Dover City Council approves $1,000+ fines for off-road vehicle violations

By Benjamin Rothstein
Posted 7/8/24

DOVER—City Council approved an ordinance pertaining to off-road vehicles during Monday’s council meeting, part of which is the addition of violation fines that could be as high $4,000. …

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Dover City Council approves $1,000+ fines for off-road vehicle violations

Posted

DOVER—City Council approved an ordinance pertaining to off-road vehicles during Monday’s council meeting, part of which is the addition of violation fines that could be as high $4,000.

Police Chief Thomas Johnson said that the fines were not a money-making opportunity for the city, but rather a deterrent for a rampant off-roading vehicle problem in the city.

“We literally walked out of a council meeting here about a month ago, and we heard them coming. It was about 9:30 at night. It was a pack of probably a dozen to 15 three wheelers, quads, and dirt bikes. Nobody’s got any lights. Nobody’s got any reflective (equipment). Nobody’s wearing any protective equipment. Everybody’s doing wheelies and circles,” said the chief.

“They’re just roving packs of young people who are having an exciting time. And I don’t begrudge them for enjoying their youth, but they’re in an activity that over and over and over again leads to serious accidents, fatalities, (and) road rage incidents,” he added

Part of the ordinance specifies exactly what constitutes an off-road vehicle, excluding things like farm equipment or any vehicle that cannot go faster than 20 miles per hour. The chief says that drivers of vehicles covered by the ordinances have been disregarding traffic laws, harassing pedestrians and other motorists.

It specifies that the vehicles cannot be driven on public property anywhere within the city, and a city license is required for use on private property. A muffler to reduce noise is required as well.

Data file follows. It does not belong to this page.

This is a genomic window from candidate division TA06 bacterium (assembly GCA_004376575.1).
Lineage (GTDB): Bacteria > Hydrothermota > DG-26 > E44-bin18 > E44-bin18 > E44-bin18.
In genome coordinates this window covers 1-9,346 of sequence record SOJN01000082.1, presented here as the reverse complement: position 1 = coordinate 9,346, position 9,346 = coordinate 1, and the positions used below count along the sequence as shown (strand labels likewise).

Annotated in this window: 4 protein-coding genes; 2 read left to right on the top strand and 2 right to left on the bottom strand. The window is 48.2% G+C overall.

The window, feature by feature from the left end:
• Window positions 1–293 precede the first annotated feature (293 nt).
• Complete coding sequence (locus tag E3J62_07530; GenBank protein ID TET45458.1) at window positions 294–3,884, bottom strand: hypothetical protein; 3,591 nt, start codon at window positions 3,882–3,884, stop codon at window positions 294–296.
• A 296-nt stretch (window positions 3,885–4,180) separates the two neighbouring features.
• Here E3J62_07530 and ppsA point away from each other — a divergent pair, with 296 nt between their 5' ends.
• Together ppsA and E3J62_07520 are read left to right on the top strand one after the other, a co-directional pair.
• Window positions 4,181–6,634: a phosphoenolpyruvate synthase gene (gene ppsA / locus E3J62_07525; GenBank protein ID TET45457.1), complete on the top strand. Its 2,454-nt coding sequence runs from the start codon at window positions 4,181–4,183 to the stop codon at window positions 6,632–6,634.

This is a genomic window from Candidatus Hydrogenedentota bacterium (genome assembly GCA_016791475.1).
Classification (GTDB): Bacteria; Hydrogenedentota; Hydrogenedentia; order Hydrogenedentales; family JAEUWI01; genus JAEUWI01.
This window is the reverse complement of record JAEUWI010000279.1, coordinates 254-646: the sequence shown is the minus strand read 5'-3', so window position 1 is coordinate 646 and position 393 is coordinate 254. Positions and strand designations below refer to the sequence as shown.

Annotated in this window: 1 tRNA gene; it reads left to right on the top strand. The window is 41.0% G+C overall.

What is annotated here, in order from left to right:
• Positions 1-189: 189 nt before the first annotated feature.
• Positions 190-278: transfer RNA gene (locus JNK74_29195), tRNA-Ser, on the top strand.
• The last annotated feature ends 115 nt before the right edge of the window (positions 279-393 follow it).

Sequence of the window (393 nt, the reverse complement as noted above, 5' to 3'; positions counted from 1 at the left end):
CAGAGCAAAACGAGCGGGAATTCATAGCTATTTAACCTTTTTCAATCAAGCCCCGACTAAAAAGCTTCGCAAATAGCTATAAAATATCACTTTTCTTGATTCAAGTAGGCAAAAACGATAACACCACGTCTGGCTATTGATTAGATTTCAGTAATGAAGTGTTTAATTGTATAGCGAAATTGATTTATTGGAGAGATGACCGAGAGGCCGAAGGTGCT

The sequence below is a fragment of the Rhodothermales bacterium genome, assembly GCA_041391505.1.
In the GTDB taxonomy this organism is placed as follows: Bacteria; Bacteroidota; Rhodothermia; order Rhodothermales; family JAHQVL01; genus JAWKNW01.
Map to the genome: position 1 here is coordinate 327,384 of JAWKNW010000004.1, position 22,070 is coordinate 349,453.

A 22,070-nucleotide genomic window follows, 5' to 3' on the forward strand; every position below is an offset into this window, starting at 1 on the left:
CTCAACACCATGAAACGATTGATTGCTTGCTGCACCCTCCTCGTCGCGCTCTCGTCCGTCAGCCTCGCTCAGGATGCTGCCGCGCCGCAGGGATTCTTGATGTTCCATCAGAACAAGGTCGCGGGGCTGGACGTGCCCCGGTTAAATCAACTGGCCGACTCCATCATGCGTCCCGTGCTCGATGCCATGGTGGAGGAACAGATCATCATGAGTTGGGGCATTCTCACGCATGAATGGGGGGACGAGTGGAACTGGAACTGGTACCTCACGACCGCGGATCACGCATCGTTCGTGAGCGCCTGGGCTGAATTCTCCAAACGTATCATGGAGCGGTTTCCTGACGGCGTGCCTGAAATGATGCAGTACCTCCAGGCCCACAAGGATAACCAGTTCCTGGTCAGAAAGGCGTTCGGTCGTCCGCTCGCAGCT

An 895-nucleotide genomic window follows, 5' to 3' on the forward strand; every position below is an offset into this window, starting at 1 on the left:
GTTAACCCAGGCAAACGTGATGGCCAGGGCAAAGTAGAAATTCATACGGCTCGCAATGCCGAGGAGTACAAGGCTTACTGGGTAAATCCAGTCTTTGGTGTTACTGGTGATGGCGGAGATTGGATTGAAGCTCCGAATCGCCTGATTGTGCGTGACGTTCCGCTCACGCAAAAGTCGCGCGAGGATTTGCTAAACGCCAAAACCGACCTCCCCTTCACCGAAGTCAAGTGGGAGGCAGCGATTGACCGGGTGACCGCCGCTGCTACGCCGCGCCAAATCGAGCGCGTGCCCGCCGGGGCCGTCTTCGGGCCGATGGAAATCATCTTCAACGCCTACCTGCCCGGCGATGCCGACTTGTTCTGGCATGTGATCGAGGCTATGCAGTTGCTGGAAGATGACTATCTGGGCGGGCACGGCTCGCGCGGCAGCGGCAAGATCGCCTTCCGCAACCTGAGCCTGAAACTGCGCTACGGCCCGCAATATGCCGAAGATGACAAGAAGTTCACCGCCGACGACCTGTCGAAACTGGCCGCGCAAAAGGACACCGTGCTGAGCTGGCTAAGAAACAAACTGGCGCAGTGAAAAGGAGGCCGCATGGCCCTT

The civil penalties, which the chief said are modeled after a similar ordinance in Wilmington start at $500 for every ownership, license, or muffler violation, with the fine doubling to $1,000 for repeat offenses.

Those who break state of Delaware off-road vehicle restrictions, or break private or public property rules, will be subject to $2,000 for the first offense and $1,000 for every subsequent violation. If a prior case is closed relating to off-road vehicles, and that person violates again, they receive a $4,000 fine with $2,000 for every additional violation.

The code stipulates that the owner issued a penalty may forfeit the vehicle to the city in lieu of the fine.

Dover Police also have the authority to confiscate an off-road vehicle if they have probable cause to believe it violates the ordinance either on sight or via a search warrant.

Confiscated or forfeited vehicles will be disposed of via a city-related auction. Proceeds from the sales will go into a fund benefiting victims of tragic circumstances.

“It is an aggressive approach that’s hopefully going to be more of a deterrence to the kind of behavior that we’ve seen than the current package of options that we have available to us, which was literally just as a state traffic violation and not much more beyond that,” said Chief Johnson.

The ordinance passed unanimously. Though it is automatically in effect, the chief said that the department will likely put out a warning in advance before violations go out.

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